Originally Posted by DrJ BFT
If the topic is subcutaneous, then we are really talking about ...
- Fibrous bands anchoring the skin to the deep fascia
- Blood vessels on route to the dermis
- Lymphatic vessels on route from dermis
- Hair follicle roots
- The glandular part of some sudiferous glands
- Nerves: free endings and Pacinian corpuscles
- Fine, flat sheets of muscle
So - what (other than plastic surgery - this is where they like to play these days - fat transfers or implants) might be helpful that fits in a bottle? Since we are really talking about muscle and fat ( the rest are support tissues) what helps those. Fawnie has a thread here about facial exercises. There are some things that might stimulate subQ fat, but they have to get there.
The cu=P people advertise: As Copper-peptides help tighten skin, they also improve healthy fat volume by increasing the subcutaneous fat layer (baby fat)."As Copper-peptides help tighten skin, they also improve healthy fat volume by increasing the subcutaneous fat layer (baby fat)." -- does anyone here believe that?
Sederma (you know them) claims Volufinine does it. http://www.sederma.fr/Actives/Volufiline.htm. Frankly I have a hard time believing this. Don't you?
The one thing I think might work? Soy isoflavones. We know it thikens the epidermis (see stem cell signalling thread). We know it stimulates estradiol receptors in fat pads. So if we knew it would get that far in, its reasonable to assume it would help. Think liposomal delivery.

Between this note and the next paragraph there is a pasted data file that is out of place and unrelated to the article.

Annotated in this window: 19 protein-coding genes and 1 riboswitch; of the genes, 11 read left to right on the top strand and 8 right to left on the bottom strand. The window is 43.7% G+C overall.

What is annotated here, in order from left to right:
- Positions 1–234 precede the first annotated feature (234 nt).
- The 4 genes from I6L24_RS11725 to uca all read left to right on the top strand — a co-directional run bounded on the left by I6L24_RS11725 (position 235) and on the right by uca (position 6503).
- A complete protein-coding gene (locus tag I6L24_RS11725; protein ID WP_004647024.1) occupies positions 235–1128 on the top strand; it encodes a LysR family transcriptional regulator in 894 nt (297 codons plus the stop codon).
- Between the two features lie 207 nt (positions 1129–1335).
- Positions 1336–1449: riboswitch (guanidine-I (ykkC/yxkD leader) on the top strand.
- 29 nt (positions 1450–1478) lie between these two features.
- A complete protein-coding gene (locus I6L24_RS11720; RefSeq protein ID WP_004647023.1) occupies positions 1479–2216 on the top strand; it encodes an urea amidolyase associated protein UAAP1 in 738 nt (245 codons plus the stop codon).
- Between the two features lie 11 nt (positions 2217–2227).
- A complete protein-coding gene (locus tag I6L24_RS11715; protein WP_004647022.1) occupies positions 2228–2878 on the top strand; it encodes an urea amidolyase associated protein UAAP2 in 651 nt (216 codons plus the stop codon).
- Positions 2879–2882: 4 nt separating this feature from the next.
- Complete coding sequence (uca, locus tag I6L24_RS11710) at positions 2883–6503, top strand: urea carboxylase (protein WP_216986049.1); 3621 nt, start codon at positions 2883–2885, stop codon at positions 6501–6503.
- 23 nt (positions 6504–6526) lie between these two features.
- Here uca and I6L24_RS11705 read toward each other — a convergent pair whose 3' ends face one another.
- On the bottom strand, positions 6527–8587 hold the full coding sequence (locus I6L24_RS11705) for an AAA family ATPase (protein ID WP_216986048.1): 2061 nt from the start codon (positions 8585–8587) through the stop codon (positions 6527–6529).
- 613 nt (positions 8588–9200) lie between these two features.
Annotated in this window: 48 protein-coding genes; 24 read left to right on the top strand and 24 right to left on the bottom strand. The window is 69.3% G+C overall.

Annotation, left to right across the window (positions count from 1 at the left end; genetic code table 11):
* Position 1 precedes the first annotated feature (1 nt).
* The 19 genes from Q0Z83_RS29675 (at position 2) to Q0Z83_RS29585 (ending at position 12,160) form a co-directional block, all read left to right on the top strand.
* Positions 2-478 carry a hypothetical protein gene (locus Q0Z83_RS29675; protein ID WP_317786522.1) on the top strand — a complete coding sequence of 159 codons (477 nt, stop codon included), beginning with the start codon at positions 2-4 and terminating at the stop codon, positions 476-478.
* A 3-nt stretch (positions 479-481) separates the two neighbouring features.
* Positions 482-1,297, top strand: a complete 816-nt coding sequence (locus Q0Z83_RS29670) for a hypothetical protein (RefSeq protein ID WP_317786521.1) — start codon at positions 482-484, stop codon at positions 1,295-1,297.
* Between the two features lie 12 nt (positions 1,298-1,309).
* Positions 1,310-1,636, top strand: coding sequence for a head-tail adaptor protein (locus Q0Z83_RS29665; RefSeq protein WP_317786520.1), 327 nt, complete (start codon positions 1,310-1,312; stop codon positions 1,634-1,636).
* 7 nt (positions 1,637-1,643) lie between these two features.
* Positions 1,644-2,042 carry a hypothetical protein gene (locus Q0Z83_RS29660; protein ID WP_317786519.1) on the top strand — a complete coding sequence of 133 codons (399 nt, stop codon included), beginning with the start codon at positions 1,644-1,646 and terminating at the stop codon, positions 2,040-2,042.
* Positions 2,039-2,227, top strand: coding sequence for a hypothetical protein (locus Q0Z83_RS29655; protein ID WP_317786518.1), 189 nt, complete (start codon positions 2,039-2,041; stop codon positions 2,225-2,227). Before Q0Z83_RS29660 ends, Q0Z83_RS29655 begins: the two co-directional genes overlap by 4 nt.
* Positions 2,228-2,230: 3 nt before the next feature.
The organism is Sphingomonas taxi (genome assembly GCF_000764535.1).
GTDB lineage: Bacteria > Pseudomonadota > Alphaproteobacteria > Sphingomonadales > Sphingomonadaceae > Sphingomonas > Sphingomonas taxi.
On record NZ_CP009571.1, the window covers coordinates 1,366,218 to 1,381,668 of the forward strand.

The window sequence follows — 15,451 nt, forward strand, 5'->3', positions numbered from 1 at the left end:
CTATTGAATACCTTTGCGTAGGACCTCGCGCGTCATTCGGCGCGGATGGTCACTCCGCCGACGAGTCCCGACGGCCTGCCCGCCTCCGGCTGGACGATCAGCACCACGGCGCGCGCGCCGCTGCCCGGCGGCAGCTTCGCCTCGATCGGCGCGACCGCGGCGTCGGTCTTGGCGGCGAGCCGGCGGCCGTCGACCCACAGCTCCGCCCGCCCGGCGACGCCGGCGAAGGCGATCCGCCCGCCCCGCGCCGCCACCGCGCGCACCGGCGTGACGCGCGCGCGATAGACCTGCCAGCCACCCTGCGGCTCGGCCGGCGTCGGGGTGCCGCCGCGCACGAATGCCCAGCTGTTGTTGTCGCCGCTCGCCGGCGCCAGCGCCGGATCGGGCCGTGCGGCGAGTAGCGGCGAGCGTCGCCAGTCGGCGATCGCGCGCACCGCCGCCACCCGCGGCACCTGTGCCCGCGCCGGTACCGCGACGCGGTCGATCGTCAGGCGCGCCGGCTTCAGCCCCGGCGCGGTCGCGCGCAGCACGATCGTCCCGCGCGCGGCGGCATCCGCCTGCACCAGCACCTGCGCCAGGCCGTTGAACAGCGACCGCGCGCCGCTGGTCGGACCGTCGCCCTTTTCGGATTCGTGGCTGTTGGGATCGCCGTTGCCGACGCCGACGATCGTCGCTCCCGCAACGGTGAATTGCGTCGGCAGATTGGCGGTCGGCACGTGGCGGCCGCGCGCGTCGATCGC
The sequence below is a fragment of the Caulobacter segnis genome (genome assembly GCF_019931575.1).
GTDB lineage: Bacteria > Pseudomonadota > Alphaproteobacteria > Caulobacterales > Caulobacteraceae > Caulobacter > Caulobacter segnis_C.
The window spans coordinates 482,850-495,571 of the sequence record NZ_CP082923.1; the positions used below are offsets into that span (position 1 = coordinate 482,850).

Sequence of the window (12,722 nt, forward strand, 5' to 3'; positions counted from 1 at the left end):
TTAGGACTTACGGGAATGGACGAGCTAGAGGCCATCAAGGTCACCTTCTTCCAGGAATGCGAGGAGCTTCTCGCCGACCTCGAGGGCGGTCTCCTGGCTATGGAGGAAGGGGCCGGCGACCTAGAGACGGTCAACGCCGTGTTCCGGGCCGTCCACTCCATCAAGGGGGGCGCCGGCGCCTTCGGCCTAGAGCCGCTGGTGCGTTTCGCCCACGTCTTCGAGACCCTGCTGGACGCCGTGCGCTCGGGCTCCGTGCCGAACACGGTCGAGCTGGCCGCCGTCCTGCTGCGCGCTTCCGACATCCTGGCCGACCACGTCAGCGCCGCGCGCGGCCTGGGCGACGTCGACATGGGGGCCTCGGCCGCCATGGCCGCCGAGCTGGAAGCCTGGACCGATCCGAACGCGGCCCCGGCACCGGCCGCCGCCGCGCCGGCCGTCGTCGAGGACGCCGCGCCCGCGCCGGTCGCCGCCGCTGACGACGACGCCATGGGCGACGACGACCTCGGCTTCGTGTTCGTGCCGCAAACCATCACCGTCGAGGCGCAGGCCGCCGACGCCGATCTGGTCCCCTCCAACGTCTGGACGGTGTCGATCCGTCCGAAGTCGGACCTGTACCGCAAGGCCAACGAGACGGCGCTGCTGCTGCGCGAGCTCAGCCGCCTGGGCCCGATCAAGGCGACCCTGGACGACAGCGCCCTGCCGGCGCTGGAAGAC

I've never heard of soy isoflavones before, that's interesting, facial exercise is a good option as well, but it's not really directly related to fat, I was specifically taking about the fat loss everyone experiencing as we grow older, if one can figure out a way to slow it down, then we'll truly be able to slow down our physical age, thanks for the informative post
Originally Posted by fawnie
Cosmetics surgeons now use fillers more than surgery (pulling and cutting skin) to restore a fresher look. Surgery is so 15 min ago.
Originally Posted by fawnie
Im just saying that "their age" CAN look good with help, without going overboard and pulled and too tight. Newer procedures look more natural imho. Mostly it centers around restoring subq fullness and glow to the skin and elimination of sun damage, altho Goldie has a lot of lentigos still.
Yes, surgeons are finally working on the real problem now which is the subq layer, in the past, all they did was lift the skin sky-high until the patient looked like a blowout doll.
Originally Posted by sunnivara
She's also very skinny. I think skinny people age better because they are less likely to get the fat-bags under the eyes and chubby sagging jowls. So another key to aging gracefully is to stay thin. Of course it's best to do that at any age. But young people who are chubby can be considered "voluptuous" whereas older people who are chubby are more likely to be described as something less flattering.
Oh, that reminds me, I need to add a bag of russets to my grocery list. ;)
I think it has to do with both of not getting fat-bags, and also calorie restriction.
So anyone thinks that fat-soluble anti-oxidants can perhaps help with slowing down subq aging? I still can't find any info to deny or approve that theory